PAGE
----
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William Shakespeare is widely regarded as the English language’s greatest writer. Yet he was a notoriously sloppy historian. In Act 2 of Shakespeare’s Julius Caesar, for instance, Brutus announces that “the clock hath stricken three.” The real Brutus would never have uttered such words, though, because the ancient Romans used sundials to tell time. Another inaccuracy appears in Act 1 of Macbeth, when the Scots refuse to enter into a treaty with the Norwegians unless their king “disburse[s]…/ ten thousand dollars to our general use.” Since Macbeth reigned in the eleventh century, the mention of “dollars” is clearly out of place here. References to “billiards” in Antony and Cleopatra and to “guns” in A Midsummer Night’s Dream are problematic for similar reasons. Nor do allusions to Niccolò Machiavelli, in King Henry IV, or to Aristotle, in Troilus and Cressida, make much sense either; Machiavelli was still an infant, and Aristotle was not yet born, at the time that these plays are set. (more…)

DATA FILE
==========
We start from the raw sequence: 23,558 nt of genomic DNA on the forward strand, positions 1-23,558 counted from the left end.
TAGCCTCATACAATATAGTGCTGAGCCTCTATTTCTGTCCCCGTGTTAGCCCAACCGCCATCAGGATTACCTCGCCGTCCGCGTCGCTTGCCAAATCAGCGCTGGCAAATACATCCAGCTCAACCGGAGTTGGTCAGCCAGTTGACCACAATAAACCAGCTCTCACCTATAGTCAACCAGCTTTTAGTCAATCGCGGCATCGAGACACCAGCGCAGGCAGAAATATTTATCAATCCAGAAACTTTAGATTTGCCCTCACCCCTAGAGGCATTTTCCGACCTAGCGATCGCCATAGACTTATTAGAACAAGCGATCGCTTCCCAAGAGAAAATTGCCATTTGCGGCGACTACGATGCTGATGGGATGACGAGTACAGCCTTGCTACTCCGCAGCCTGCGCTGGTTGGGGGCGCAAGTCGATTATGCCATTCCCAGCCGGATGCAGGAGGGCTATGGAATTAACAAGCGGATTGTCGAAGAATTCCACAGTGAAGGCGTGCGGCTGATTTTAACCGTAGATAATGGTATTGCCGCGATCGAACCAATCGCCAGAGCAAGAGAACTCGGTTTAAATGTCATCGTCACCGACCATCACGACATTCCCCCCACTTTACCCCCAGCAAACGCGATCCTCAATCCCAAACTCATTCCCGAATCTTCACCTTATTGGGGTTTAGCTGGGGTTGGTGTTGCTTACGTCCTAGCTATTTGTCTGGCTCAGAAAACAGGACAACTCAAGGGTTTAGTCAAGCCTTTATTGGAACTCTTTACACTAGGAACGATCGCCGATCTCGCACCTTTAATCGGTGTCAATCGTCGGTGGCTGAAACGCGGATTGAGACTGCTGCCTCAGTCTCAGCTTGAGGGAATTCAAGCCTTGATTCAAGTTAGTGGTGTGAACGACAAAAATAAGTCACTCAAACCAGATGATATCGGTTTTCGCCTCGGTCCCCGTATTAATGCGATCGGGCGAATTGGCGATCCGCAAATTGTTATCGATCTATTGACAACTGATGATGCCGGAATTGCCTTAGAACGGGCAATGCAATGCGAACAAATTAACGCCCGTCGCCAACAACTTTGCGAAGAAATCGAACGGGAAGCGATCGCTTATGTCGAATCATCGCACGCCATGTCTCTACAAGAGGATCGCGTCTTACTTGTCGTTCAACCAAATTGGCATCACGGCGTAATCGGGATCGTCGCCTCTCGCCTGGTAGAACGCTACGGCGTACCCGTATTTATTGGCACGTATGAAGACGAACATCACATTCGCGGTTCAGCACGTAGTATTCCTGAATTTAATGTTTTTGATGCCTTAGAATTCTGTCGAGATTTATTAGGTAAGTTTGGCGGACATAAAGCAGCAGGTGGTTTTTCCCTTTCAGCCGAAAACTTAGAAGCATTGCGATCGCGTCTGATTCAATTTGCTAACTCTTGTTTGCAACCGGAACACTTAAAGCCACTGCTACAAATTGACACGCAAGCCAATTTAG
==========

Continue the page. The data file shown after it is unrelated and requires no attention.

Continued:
If Johannes Gutenberg (inventor of the printing press) had succeeded as a mirror salesman, would literacy remain a luxury that only society’s wealthiest members could afford? If Martin Luther (leader of the Protestant Reformation) hadn’t pledged his life to God after lightning nearly struck him and his horse, would the Catholic Church still rule over Western Europe? If Edward Jenner (father of immunology) had ignored the advice of the mentor who encouraged him to “try, don’t think,” would human life expectancy ever have eclipsed fifty years of age? These questions, and others like them, belong to a field of study known as “counterfactual history.” Its practitioners invite us to imagine what our world might look like today had the events of yesterday unfolded differently. (more…)